Radio Show Advises Ditching Your Device To Be 'Bored and Brilliant'

Boredom is a rare experience for those with smartphones. Phil Noble/Reuters

When was the last time you were truly bored? Bored with no end in sight, bored in the way you imagine prisoners in solitary confinement are bored. So bored your mind churns through every chore you have to complete, every aspiration you have yet to accomplish, every fear and every dread, every flaw in your character. A boredom that so surpasses the old cliche of DMV-visit boredom, of Southern California freeway traffic jam boredom, of calculus class boredom, a boredom so far beyond transatlantic-flight-in-1993-with-only-Single-White-Female-to-watch-on-the-television-suspended-from-the-ceiling boredom that it becomes a physical force, a thrumming white heat that hollows out your insides. That kind of boredom.

Here's the thing: If you have an iPhone, you never have to feel that sort of boredom ever again. In fact, if you are a millennial, it is possible you have never truly known this dreaded psychic force, which is equal parts soul-crushing and soul-emptying. You have never felt the despair, maybe, of your mind facing the smooth wall of nothingness: What will I think of next? If you do find yourself mired at the notorious DMV, you can play Angry Birds or, if you're of a more sober constitution, blast through the myriad #longreads on your Instapaper account. On an interminable flight, you can binge on whatever entertainment you've uploaded to your iPad. You do not have to occupy yourself with your own thoughts.

Maybe that's a bad thing, argues "Bored and Brilliant," a deeply intelligent and perfectly germane feature from WNYC program New Tech City. Maybe boredom is cleansing, a mental colonic that allows for creativity and reflection. Maybe boredom is not a lack of purpose, but the absence of distraction.

"If you're like me," writes New Tech City host Manoush Zomorodi on the show's website, "you've traded in daydreaming and mind-wandering for swiping, texting and connecting small pieces of candy." In a broadcast titled "The Case for Boredom," which foreshadowed the week of boredom-inducing challenges that began on February 2 (but which, thanks to the iPhone, can be undertaken whenever you like), she summoned personal anecdotes and social research findings to argue that we suffer from a collective digital obsession that deprives us of the mundane, the un-pixelated, unmediated real. Rarely has a conversation about boredom been less boring. I found it more thrilling than Serial because, frankly, it was of more universal import. More recent episodes of New Tech City have continued to make the same case, with just the right doses of levity and insight.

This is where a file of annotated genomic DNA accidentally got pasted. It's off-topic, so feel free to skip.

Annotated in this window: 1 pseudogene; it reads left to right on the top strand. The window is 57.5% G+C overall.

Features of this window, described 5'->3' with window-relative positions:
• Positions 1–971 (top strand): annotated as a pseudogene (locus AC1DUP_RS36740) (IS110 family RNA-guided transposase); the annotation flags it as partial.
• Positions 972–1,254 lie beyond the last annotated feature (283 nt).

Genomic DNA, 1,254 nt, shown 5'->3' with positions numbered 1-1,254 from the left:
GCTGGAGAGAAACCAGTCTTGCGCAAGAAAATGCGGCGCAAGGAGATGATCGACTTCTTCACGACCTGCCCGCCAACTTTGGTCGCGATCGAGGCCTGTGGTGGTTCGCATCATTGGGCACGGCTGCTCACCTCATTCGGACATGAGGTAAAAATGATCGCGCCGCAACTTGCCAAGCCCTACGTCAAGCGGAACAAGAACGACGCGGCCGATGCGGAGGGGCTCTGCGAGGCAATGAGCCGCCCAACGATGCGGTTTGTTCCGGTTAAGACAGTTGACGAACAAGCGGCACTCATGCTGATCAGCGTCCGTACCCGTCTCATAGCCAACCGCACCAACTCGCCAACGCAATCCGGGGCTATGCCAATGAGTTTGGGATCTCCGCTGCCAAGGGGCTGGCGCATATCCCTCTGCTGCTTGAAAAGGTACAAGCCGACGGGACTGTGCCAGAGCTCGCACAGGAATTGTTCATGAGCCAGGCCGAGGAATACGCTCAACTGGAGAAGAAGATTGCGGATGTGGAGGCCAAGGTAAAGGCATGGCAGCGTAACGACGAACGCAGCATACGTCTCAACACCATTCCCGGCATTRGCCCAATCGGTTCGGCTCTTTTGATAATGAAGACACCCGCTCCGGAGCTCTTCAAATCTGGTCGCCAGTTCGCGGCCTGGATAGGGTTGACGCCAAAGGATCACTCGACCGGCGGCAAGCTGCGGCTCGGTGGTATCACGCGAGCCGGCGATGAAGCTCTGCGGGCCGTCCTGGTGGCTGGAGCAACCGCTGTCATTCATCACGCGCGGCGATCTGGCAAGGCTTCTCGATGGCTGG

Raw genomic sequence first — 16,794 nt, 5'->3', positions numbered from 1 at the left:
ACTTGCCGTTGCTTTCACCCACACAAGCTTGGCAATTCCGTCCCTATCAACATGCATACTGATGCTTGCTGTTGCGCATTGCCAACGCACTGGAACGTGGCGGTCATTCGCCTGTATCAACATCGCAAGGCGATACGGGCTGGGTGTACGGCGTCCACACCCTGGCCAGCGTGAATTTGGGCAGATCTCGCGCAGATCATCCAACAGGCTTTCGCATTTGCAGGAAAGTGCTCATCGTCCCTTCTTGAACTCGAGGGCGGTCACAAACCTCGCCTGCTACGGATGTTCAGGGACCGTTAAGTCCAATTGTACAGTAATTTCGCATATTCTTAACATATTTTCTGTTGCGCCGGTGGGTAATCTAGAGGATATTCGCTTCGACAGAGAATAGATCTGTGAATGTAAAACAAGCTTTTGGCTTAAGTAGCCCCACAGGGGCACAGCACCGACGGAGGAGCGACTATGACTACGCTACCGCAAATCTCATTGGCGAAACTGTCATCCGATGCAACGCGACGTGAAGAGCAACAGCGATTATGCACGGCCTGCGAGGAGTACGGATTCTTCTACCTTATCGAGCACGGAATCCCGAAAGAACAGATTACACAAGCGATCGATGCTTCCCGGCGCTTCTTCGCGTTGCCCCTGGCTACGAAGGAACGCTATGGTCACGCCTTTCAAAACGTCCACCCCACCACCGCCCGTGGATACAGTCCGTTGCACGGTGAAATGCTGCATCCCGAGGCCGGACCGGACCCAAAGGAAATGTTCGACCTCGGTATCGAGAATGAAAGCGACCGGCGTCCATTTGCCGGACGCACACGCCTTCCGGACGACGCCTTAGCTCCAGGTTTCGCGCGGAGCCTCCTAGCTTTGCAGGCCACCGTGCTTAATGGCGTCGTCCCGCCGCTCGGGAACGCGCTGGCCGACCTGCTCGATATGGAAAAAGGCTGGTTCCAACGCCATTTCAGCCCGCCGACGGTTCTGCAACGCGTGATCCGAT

The Moment app allows users to track how often they use their phones. Apple Inc.

While New Tech City has been diving into boredom's depths for much of January, "Bored And Brilliant" began in earnest on February 2, with a week of challenges conducted by listeners with the apps Moment (for iOs) and BreakFree (Android), which track daily smartphone usage. The purpose is unabashedly activist: to make listeners aware of how deeply they have come to rely on their smartphones and how superficial that reliance is. To attenuate that usage by asking people to become more aware of it. I mean, who really needs to check her Twitter feed 52 times a day? Of course, many of us (myself included) have been listening to "Bored and Brilliant" via the WNYC app, while texts and emails disrupt with their rings and dings.

The first challenge, which appeared in my email inbox on Monday morning, was simple enough: "As you move from place to place, keep your phone in your pocket. Or better yet, in your bag…while you're boarding the train, walking down the street, or sitting in the passenger seat of a car, we're asking you to look at your phone only when you have reached your destination."

"You can do it," the email encourages, in the voice of a therapist or a life coach. You can go 10 minutes without a feline listicle. Maybe even 20 minutes.

Zomorodi has made it clear she is not interested in the cheap mindfulness peddled by the likes of Arianna Huffington, an above-the-fray attitude that only the wealthy can afford. Nor is she a Luddite who thinks we should all go back to using rotary phones and reading printed books. "I don't think swearing off our devices is the solution," she recently wrote on Quartz. "My smartphone is the reason I can work full-time and see my kids." But it is also the reason many of us find ourselves so harried on a daily basis. Harried, mind you, by trivialities: slideshows of '90s celebrities and fleeting hashtag outrages. These, we can do without. Maybe we can even learn to leave our phones at home once in a while. We won't get lost without them. Or maybe we will get lost—and love it.

Several months ago, a Kickstarter campaign began for a device called the NoPhone, "a technology-free alternative to constant hand-to-phone contact that allows you to stay connected with the real world." In other words, a slab of plastic that resembles an iPhone in shape and feel, but has no actual function whatsoever. Some speculated that the NoPhone was a joke, others that it was an earnest response to our digital addiction. Whatever the case, donors responded. The makers of the NoPhone had asked for $5,000. They got $18,000 instead.